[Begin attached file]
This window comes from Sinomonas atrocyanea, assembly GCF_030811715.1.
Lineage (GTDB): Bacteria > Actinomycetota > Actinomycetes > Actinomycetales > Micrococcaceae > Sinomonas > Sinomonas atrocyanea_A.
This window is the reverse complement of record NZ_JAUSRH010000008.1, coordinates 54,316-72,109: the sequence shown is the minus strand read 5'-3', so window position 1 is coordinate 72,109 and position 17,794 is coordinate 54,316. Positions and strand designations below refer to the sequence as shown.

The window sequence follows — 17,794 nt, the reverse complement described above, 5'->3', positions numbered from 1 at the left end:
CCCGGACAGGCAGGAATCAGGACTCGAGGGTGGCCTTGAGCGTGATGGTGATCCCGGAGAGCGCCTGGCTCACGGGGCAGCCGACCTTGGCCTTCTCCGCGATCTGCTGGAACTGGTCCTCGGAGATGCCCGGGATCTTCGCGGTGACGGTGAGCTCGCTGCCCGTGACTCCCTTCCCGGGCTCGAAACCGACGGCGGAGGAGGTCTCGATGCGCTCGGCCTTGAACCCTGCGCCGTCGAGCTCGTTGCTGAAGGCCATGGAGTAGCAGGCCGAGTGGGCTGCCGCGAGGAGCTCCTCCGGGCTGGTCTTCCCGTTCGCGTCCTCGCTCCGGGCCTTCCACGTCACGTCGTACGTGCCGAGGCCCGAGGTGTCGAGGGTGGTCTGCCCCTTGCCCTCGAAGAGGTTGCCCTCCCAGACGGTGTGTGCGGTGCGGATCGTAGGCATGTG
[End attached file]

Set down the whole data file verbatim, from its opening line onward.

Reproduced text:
This window comes from Sinomonas atrocyanea, assembly GCF_030811715.1.
Lineage (GTDB): Bacteria > Actinomycetota > Actinomycetes > Actinomycetales > Micrococcaceae > Sinomonas > Sinomonas atrocyanea_A.
This window is the reverse complement of record NZ_JAUSRH010000008.1, coordinates 54,316-72,109: the sequence shown is the minus strand read 5'-3', so window position 1 is coordinate 72,109 and position 17,794 is coordinate 54,316. Positions and strand designations below refer to the sequence as shown.

The window sequence follows — 17,794 nt, the reverse complement described above, 5'->3', positions numbered from 1 at the left end:
CCCGGACAGGCAGGAATCAGGACTCGAGGGTGGCCTTGAGCGTGATGGTGATCCCGGAGAGCGCCTGGCTCACGGGGCAGCCGACCTTGGCCTTCTCCGCGATCTGCTGGAACTGGTCCTCGGAGATGCCCGGGATCTTCGCGGTGACGGTGAGCTCGCTGCCCGTGACTCCCTTCCCGGGCTCGAAACCGACGGCGGAGGAGGTCTCGATGCGCTCGGCCTTGAACCCTGCGCCGTCGAGCTCGTTGCTGAAGGCCATGGAGTAGCAGGCCGAGTGGGCTGCCGCGAGGAGCTCCTCCGGGCTGGTCTTCCCGTTCGCGTCCTCGCTCCGGGCCTTCCACGTCACGTCGTACGTGCCGAGGCCCGAGGTGTCGAGGGTGGTCTGCCCCTTGCCCTCGAAGAGGTTGCCCTCCCAGACGGTGTGTGCGGTGCGGATCGTAGGCATGTG